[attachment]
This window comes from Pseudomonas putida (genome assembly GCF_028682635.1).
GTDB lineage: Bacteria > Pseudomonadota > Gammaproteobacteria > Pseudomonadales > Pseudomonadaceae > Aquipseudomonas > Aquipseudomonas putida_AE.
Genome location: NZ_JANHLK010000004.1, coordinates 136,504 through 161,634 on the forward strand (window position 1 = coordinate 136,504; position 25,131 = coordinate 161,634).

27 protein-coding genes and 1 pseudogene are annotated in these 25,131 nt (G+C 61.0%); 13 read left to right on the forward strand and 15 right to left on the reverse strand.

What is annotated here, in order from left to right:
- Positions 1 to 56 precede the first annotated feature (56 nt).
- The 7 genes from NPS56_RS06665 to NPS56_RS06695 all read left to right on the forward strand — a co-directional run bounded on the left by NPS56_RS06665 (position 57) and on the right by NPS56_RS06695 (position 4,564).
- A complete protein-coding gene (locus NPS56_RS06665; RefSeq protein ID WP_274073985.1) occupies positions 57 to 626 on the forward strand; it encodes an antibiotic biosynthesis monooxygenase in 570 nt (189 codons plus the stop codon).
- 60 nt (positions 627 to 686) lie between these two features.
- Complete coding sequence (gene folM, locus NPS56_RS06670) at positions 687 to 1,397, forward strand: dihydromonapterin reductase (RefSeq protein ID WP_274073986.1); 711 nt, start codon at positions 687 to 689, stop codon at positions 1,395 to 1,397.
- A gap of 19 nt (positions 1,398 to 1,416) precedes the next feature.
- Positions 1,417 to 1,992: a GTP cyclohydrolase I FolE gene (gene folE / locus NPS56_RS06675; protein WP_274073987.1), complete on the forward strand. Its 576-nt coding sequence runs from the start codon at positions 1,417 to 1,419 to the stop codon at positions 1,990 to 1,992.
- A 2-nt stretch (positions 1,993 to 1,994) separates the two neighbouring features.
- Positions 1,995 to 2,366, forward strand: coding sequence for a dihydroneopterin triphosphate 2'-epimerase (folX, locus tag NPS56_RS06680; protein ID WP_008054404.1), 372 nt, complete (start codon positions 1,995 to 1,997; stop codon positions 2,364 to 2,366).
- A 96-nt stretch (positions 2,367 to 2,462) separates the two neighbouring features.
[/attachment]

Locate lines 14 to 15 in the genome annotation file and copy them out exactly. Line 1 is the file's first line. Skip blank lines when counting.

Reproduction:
- Positions 1,995 to 2,366, forward strand: coding sequence for a dihydroneopterin triphosphate 2'-epimerase (folX, locus tag NPS56_RS06680; protein ID WP_008054404.1), 372 nt, complete (start codon positions 1,995 to 1,997; stop codon positions 2,364 to 2,366).
- A 96-nt stretch (positions 2,367 to 2,462) separates the two neighbouring features.